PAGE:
In Uganda, impunity in public office rising

Saturday August 18 2018

President Yoweri Museveni

The corruption and abuse of public office in Uganda has become so rampant that President Yoweri Museveni last June announced the appointment of a parallel unit in his office, saying the Inspectorate of Government could not be trusted. PHOTO | AFP 

By DICTA ASIIMWE
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Corruption in public office in Uganda has worsened over the years, despite the presence of the Inspectorate of Government — an independent institution formed after the passing of the relevant laws 30 years ago — which was supposed to have eliminated the vice.

The corruption and abuse of public office in Uganda has become so rampant that President Yoweri Museveni last June announced the appointment of a parallel unit in his office, saying the Inspectorate of Government could not be trusted.

President Museveni said the parallel anti-corruption unit, which is to be headquartered in State House, will have credibility, thus allowing members of the public and investors to report government officials suspected of graft.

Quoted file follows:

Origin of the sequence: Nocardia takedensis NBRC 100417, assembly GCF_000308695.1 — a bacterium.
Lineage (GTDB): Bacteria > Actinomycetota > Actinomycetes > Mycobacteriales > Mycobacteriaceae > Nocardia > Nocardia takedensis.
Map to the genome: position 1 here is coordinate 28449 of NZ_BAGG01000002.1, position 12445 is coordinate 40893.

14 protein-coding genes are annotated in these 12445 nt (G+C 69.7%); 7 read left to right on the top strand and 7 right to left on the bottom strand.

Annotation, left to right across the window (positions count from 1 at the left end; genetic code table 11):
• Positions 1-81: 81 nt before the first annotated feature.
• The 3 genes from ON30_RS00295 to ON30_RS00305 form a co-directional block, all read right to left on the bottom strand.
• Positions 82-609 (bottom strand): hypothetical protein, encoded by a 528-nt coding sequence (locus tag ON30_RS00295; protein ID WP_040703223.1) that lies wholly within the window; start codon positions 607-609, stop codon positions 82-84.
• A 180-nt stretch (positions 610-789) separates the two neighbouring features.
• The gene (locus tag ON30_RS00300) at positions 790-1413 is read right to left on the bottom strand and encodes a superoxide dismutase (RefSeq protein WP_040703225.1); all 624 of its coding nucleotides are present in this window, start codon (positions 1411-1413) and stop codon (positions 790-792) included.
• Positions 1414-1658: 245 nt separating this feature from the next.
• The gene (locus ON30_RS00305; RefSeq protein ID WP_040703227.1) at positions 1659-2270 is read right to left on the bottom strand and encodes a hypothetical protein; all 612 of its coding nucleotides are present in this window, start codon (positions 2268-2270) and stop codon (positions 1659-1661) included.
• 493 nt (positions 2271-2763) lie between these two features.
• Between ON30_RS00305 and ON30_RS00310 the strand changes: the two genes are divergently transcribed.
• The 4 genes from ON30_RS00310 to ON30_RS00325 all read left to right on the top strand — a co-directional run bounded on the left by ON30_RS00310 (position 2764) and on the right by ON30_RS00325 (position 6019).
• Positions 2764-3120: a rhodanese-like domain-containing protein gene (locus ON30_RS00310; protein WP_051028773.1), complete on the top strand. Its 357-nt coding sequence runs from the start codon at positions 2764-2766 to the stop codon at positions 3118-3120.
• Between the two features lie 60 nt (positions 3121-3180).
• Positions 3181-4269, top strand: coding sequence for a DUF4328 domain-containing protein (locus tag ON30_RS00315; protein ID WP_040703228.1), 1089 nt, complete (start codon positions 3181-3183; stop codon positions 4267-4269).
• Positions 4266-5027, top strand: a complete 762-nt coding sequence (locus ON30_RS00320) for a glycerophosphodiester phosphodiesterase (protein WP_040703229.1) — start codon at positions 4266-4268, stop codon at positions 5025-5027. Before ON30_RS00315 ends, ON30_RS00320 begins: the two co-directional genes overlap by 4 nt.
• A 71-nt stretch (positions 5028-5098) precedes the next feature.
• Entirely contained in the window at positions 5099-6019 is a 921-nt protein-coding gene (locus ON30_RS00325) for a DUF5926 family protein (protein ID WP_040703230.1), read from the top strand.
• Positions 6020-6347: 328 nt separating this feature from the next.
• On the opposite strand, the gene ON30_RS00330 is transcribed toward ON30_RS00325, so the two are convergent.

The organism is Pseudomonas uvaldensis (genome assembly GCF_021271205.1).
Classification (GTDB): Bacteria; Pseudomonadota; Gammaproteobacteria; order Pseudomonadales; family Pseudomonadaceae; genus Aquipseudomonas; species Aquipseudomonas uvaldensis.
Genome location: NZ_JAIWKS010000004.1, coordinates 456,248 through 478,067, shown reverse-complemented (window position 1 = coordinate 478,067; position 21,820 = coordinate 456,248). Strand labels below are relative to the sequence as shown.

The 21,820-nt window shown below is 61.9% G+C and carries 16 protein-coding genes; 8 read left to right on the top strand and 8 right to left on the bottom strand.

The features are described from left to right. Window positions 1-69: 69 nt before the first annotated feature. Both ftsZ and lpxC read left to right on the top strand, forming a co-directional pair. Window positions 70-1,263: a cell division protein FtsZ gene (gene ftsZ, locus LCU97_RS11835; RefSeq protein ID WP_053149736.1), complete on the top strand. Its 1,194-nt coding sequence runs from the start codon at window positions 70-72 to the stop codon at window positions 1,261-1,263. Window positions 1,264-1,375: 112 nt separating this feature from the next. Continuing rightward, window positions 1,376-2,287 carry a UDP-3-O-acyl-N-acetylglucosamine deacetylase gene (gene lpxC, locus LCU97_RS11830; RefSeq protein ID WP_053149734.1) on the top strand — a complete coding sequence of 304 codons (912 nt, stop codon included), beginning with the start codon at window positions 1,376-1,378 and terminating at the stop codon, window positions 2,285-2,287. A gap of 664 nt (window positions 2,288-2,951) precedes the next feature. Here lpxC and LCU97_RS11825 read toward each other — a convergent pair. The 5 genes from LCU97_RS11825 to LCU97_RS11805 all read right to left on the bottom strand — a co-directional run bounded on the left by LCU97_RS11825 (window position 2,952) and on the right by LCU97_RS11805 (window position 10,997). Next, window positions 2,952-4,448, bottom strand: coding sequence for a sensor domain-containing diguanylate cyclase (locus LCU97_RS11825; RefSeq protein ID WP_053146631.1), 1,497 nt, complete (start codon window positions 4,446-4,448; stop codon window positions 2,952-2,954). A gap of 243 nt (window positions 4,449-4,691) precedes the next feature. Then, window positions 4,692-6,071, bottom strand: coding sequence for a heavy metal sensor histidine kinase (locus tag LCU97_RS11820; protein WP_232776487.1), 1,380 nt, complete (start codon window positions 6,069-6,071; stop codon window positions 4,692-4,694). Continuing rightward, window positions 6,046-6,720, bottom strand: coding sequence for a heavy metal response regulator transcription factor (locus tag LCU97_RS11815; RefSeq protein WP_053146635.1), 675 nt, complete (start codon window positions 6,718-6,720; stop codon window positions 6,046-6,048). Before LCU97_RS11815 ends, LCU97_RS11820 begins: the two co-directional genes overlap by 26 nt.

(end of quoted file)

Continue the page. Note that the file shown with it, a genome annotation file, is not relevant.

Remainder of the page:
But critics, including the Inspector-General of Government Irene Mulyagonja, say corruption in Uganda is fuelled by people close to the president and not a lack of relevant laws.

According to Ms Mulyagonja, those who abuse their offices often hide behind the president. The corrupt, she says, are so powerful that whenever she tries to pursue them, they fight back and often win.

Leadership code

Although anti-corruption activists agree with this assessment, the IGG’s office is also accused of politicking to favour the ruling government instead of doing its work. They say that the IGG has failed to grant the public access to information, citing the leadership code.

The leadership code requires public officials to publish their incomes, assets and liabilities, so that anything acquired illegally through the fraudulent use of a government office is easily identified.

But the IGG’s office has failed to use this information to catch people who abuse their offices.

Officials at Transparency International Uganda say that if the IGG’s office were to publish the properties and assets of government officials and political leaders, members of the public would be able to scrutinise the information and pick out those who lie.

With an impotent IGG’s office, Uganda is now routinely ranked by Transparency International as one of the most corrupt countries in the world.

In its 2017 index, the country was ranked 151st, slightly ahead of collapsed states and devastated economies like Burundi and South Sudan. Among the most corrupt offices that Ugandans have highlighted are the police and courts of law.